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This is the 5th post in my intro series to travel hacking. For a list of other posts, check out my post on how to travel hack your way around the world.

Most credit cards with a good sign up bonus also come with an annual fee. Fortunately, the vast majority of these are waived the first year. Unfortunately, most people get rid of the card immediately after getting the bonus, which can be a huge mistake. Not only will the credit card company take notice, but it may negatively impact your credit score much more so than waiting until the end of the year.

So what do you do when your annual fee hits on all of the new cards you just applied for?

As I see it you have four options: keep the card, convert the card, downgrade the card, or cancel the card.

 

Option 1: Keeping the Card

Some cards are worth keeping – be it the annual bonus, the benefits, or perhaps just the way it feels in your wallet. In this case you have two choices – you can opt to pay the annual fee (the coward’s way out), or you can try and bargain with the company to waive the annual fee.

When bargaining I’m either looking for the CC company to waive the annual fee, or have them offer me enough points to make it worth my while to keep it. Usually I do the following:

1) Call in 1-2 months in advance of the annual fee – in my experience, this window gives you the most leverage, since you’ve put enough spend on the card to make you a valued customer and (perceptually) you’re not just someone dumping the card after getting the bonus. It also gives you a couple of months to weigh retention bonuses or wait for better ones, should they occur.

2) Don’t tell the Customer Service Rep you want to cancel the card – I like to call in and say that I’m considering whether or not I want to keep the card for another year and ask the representative if there are any retention bonuses available. Extolling the virtues of the card never hurts either.

3) If you don’t get a good offer, hang up and call back later – sometimes there just aren’t any good offers at the moment. When this happens I thank the representative politely, hang up, and call back a few days later. For the most part, I don’t think the representatives have any sway over what offers they can give, and promotions change constantly, so it doesn’t hurt to call back.

4) If no offers appear – convert, downgrade, or cancel the card. If the card is worth keeping (like the Chase Sapphire Preferred Card) I’ll pay the annual fee. If not, I’ll covert, downgrade, or cancel the card.

 

Option 2: Convert the Card

Some companies will only allow you to have a certain number of personal cards open. Chase is a notorious example. While most people report that you can have 4 personal cards with Chase (including Mrs. Selfish!), for whatever reason they’ll only allow me to have 3. Fortunately, they’ll allow me to trade an existing card for a new one in a heartbeat.

Take for example, our latest churn. Rather than canceling our Chase United Explorer card, which was coming up on its annual fee, we both applied for the Chase Marriott card instead. As predicted both Mrs. Selfish’s and my credit applications received the dreaded “pending” response.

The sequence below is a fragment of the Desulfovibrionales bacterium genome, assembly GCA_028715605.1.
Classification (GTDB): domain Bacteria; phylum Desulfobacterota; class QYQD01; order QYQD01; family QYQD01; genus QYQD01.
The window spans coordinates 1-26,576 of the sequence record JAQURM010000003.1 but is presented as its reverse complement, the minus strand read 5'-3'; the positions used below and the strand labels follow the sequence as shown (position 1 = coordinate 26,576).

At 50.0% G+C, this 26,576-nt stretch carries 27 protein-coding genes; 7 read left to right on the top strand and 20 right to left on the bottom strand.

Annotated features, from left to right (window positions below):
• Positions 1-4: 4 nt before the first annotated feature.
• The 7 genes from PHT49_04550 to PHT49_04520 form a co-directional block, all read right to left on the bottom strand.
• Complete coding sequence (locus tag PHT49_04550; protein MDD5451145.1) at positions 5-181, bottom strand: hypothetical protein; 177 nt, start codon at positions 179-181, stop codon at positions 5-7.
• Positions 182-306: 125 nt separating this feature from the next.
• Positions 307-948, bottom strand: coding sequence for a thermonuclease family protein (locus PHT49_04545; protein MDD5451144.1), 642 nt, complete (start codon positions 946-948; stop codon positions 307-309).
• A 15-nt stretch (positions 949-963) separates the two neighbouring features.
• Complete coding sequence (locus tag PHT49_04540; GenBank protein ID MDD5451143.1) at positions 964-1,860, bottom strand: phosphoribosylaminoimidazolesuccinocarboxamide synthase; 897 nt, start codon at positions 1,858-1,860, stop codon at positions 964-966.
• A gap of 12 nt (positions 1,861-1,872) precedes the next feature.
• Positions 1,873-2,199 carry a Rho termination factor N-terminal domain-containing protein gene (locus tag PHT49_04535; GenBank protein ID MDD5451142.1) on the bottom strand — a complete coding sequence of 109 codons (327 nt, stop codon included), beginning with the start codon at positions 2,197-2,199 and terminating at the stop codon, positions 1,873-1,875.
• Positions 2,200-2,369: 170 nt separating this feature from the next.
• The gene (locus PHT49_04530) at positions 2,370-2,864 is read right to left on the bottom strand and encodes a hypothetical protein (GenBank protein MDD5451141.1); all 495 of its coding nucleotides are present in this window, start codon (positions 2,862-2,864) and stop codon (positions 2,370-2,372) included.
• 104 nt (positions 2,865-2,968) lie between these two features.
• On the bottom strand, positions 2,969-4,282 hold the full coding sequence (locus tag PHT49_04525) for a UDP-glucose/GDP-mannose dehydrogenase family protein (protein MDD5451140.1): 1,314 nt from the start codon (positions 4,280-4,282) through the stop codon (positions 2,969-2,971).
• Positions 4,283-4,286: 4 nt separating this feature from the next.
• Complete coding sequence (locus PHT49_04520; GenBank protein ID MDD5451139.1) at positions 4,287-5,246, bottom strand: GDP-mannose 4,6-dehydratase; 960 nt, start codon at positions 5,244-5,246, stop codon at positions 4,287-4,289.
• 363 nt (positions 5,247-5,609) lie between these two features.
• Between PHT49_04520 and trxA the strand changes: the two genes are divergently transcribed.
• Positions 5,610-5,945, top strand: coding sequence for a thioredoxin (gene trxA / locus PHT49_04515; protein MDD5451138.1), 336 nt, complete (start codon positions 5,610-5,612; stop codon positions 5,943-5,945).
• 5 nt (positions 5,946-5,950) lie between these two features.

When I called into the reconsideration line I was given the option of converting my United Card into a Marriott card, gaining 70,000 Marriott Rewards points and a free night in the process!

Instead of decreasing our credit limits and shortening the overall average lifespan of our accounts, Mrs. Selfish and I received a combined 140,000 Marriott Rewards points and two free nights in a category 1-4 hotel, which got us a total of 5 nights at the JW Marriott in Hong Kong, and 4 nights at the JW Marriott Beijing!

 

Option 3: Downgrade the Card

If I can’t get an annual fee waived, I’ll try to downgrade the card to a no-fee version. For instance, with American Express’ Delta Card, I downgraded our cards to the American Express Blue Sky card. I will probably ever use that card, but downgrading has three practical purposes:

  1. It gives me access to more credit and thus makes my credit score a little higher.
  2. It keeps the account open, which doesn’t shorten the length of my credit history.
  3. It acts as a bargaining chip in the future should I want another card by that CC issuer.

 

Option 4: Cancel the Card

This is the worst option, and the one that can hurt your credit the most, especially if you have a short credit history. Before we started applying for credit cards in bulk Mrs. Selfish and I would simply cancel a card when the annual fee came up. Since then, we’ve managed to have most annual fees waived or converted the cards into no-fee versions.

I have, however, canceled a number of business cards since they don’t impact my personal credit. When doing so I find the easiest way to cancel is to send a Secure Message to the card company via your online account. This usually results in the closure of the account within 4-8 hours of sending the message.

If you’re thinking about canceling a personal card, however, at least make sure you transfer as much credit as possible to another card. Most companies will allow you to transfer all but $1000 – $2000 to another card, and some like American Express (or Chase via SM) will even allow you to do this online.

 

Conclusion

When a credit card’s annual fee becomes due, remember you have more options than just canceling the card or paying the annual fee. Converting or downgrading a card allows you to maintain a higher credit score, which in turn gets you access to better offers.

Since credit cards are the easiest way to gain millions of miles and points, be sure to calculate your options carefully!